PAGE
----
RESEARCH TRIANGLE PARK—It may look like something straight from science fiction: a three-story-tall mass of pipes, support beams and machines. There are pipes of different colors, sizes and shapes. Rows of colored lights glow from control panels at the bottom. There’s a low hum coming from inside.
Step outside however, and you find this mass of industry and technology housed in a very plain, nondescript building on the Research Triangle Park campus of RTI International.
The contrast is interesting, But before we talk about what happens inside, you need to know why the building is here. The mass of technology is part of the effort to develop enhanced biofuels technology.
“What that means is a non ethanol-based, non alcohol-based fuel that is a direct replacement for petroleum-derived gasoline and diesel range hydrocarbons,” explains David Dayton, Ph.D., Biofuels Director for RTI International.
Much of the research is funded by the U.S Department of Energy. Scientists are searching for a replacement for gasoline, which of course comes from oil. Alternative fuels were all the talk when gas prices hit four dollars per gallon and higher.
The talk isn’t as frantic when the price is a lot lower.
However, energy independence and sustainability are important goals, so RTI’s scientists continue fine-tuning a process to economically and efficiently convert sawdust and wood chips into a transportation fuel. The process can be adapted to any biomass, as long as there is carbon.
“We’re using heat, catalysts and time to convert things thermally into intermediates and then fuels,” adds Dayton. “So the nice thing is as long as there is carbon in it and it can be thermally converted, we can convert it. Which means the process can be applied to waste wood from sawmills, grasses and straws, agriculture residues, and the list goes on.”
In the case of the RTI system, sawdust is brought into the process and mixed in a reactor with a catalyst. The catalyst controls the chemistry in the heat transfer medium which drives the reactions. The catalyst also flows like water and makes the mix into a fluid that is pumped into a reactor, heated and mixed.
Three different materials come out of the reaction. The first is unconverted carbon or char, which is similar to what is in your grill for cooking. The second is light brown water, call it leftover water, that still has some carbon in it. The third is biocrude, which is the goal of the entire process.
“The materials we make in this group need to be evaluated and the work I do analyzes the material to see if it is working properly and doing their job,” says Kelly, an analytical chemist at RTI International. “Plus, any products that come from the work we do needs to be tested for quality.”
Everything is precisely measured, because while a small mistake early in the development of the biofuels process may not be a big deal, as the process is scaled up, that little mistake would grow larger and could be dangerous. And the key to the success of any biofuels process is the ability to refine a large amount of fuel.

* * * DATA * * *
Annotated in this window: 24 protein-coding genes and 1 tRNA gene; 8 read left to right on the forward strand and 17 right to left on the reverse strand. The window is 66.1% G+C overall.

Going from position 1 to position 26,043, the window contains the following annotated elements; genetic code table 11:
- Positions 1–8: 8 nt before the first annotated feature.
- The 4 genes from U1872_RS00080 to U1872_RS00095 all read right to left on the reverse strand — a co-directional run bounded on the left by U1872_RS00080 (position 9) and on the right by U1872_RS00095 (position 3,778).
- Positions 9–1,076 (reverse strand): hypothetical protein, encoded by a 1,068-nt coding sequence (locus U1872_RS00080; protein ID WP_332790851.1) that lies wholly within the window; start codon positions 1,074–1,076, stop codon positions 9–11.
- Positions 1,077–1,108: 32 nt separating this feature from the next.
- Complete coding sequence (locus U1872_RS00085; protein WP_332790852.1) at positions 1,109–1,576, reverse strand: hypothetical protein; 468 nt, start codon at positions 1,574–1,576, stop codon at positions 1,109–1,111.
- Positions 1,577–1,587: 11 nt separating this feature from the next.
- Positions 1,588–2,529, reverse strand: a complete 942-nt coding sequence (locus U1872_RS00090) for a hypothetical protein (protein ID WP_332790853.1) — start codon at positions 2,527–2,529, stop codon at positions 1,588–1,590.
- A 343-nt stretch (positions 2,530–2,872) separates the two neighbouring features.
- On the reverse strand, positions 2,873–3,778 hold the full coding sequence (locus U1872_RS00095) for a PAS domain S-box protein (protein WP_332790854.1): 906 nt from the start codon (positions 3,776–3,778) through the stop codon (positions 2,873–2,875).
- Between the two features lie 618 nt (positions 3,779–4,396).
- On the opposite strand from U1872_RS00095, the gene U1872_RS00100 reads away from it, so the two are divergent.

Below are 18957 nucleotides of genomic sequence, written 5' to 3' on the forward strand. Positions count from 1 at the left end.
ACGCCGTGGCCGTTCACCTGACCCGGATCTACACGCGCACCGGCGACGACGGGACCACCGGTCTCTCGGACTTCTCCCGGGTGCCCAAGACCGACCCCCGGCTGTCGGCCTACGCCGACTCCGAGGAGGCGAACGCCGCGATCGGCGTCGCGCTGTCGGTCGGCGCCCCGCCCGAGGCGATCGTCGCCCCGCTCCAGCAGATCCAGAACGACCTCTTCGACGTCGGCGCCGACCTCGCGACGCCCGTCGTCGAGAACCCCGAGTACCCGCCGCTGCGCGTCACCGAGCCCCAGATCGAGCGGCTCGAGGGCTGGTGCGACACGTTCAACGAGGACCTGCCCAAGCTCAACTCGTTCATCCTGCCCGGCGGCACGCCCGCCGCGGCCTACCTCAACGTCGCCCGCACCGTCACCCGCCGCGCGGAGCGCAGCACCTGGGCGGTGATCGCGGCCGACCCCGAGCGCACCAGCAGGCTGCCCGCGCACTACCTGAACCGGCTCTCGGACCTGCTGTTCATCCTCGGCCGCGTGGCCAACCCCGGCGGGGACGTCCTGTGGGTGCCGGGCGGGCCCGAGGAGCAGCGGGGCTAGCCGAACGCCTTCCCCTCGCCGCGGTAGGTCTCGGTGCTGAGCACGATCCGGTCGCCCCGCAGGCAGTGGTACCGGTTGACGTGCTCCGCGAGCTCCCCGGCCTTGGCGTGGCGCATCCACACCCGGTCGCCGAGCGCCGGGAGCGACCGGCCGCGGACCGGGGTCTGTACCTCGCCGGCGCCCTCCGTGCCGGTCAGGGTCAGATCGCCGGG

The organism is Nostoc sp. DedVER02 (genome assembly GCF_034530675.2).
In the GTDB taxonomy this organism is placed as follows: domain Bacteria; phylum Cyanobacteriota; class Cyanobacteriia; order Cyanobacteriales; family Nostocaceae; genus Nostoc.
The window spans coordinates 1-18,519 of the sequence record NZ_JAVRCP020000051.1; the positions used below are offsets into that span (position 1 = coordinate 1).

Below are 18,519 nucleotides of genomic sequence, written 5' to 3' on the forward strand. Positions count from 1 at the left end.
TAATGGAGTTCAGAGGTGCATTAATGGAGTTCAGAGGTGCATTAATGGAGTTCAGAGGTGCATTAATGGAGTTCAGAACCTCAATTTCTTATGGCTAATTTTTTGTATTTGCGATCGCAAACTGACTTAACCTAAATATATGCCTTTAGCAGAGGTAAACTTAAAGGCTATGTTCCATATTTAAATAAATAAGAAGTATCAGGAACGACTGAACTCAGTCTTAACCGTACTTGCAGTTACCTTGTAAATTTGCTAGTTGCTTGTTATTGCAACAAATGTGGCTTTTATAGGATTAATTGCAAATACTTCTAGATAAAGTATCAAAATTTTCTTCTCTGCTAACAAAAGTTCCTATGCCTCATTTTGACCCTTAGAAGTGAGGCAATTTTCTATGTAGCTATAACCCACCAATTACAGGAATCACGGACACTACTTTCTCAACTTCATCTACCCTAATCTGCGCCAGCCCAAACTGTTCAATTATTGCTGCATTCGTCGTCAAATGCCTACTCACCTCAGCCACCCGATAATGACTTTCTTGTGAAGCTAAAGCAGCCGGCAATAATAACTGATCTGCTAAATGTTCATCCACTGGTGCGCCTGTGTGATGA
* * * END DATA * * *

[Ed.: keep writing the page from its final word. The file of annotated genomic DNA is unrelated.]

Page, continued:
The bio-crude then goes into a standard refining process to make a hydro-treated fuel.
“We’re using hydrogen to remove undesirable components that are in the early stage biocrude,” explains Nii Ofei Mante, a Research Chemical Engineer at RTI International. He’s standing in front of another mass of pipes and tanks in a separate building. Besides trying to improve the efficiencies of the process, he’s also trying to scale it up, to be able to make more biofuel.
“We want to make as much as we can, but we need to produce precisely the hydrocarbons that fall within the gasoline and diesel ranges. In other words, we need to make gasoline and diesel fuel that will work in cars and trucks,” he said.
Engineers say there is no doubt the process works. But they caution that it is called an alternative fuel for a reason. Biofuels cost more than conventional fuel. The process is competitive when gasoline costs around three dollars per gallon. The low price of gasoline has stalled industry interest in alternative fuel research.
That means research is concentrating on maximizing the process to drive down the coast of making biocrude so it can be competitive with the existing technologies of refining petroleum into gasoline and diesel fuel.
“We’ll always be at a challenge because we are starting with a raw material not optimized for a fuel, but we want to come up with the innovations we need to get around those technical barriers and ultimately make this cost competitive,” says Dayton.
Still, the one advantage that can’t be dismissed with biofuels is the environmental benefit. Biofuels produce less pollution, and the carbon that is produced is absorbed by the grasses, plants, trees, etc. that will then be used to produce fuel. You could call it a kind of “green circle.”
“There’s no doubt we can reduce the environmental greenhouse gas potential of transportation, “ says Dayton. “The cost issue is something we’re working on, but we’ve already shown the environmental improvements in transportation that can be made using biofuel feed stocks.”